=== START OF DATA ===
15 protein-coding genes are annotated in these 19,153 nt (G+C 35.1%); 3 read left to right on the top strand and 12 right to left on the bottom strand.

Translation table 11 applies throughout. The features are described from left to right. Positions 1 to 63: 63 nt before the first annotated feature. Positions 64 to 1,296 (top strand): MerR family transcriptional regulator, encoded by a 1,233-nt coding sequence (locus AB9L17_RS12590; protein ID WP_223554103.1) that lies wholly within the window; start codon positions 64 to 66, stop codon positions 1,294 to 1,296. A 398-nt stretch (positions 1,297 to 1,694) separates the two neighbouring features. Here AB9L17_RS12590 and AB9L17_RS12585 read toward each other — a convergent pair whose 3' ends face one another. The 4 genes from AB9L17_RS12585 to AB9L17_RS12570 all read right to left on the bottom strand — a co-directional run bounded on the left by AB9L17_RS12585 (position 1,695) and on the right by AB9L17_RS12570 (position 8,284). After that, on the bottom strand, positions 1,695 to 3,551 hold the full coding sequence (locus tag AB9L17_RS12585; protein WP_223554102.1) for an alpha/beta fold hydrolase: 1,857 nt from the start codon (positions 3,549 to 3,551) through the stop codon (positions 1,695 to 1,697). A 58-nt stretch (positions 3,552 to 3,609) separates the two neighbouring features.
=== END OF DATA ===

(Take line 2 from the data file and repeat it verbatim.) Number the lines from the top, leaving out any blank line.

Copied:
Translation table 11 applies throughout. The features are described from left to right. Positions 1 to 63: 63 nt before the first annotated feature. Positions 64 to 1,296 (top strand): MerR family transcriptional regulator, encoded by a 1,233-nt coding sequence (locus AB9L17_RS12590; protein ID WP_223554103.1) that lies wholly within the window; start codon positions 64 to 66, stop codon positions 1,294 to 1,296. A 398-nt stretch (positions 1,297 to 1,694) separates the two neighbouring features. Here AB9L17_RS12590 and AB9L17_RS12585 read toward each other — a convergent pair whose 3' ends face one another. The 4 genes from AB9L17_RS12585 to AB9L17_RS12570 all read right to left on the bottom strand — a co-directional run bounded on the left by AB9L17_RS12585 (position 1,695) and on the right by AB9L17_RS12570 (position 8,284). After that, on the bottom strand, positions 1,695 to 3,551 hold the full coding sequence (locus tag AB9L17_RS12585; protein WP_223554102.1) for an alpha/beta fold hydrolase: 1,857 nt from the start codon (positions 3,549 to 3,551) through the stop codon (positions 1,695 to 1,697). A 58-nt stretch (positions 3,552 to 3,609) separates the two neighbouring features.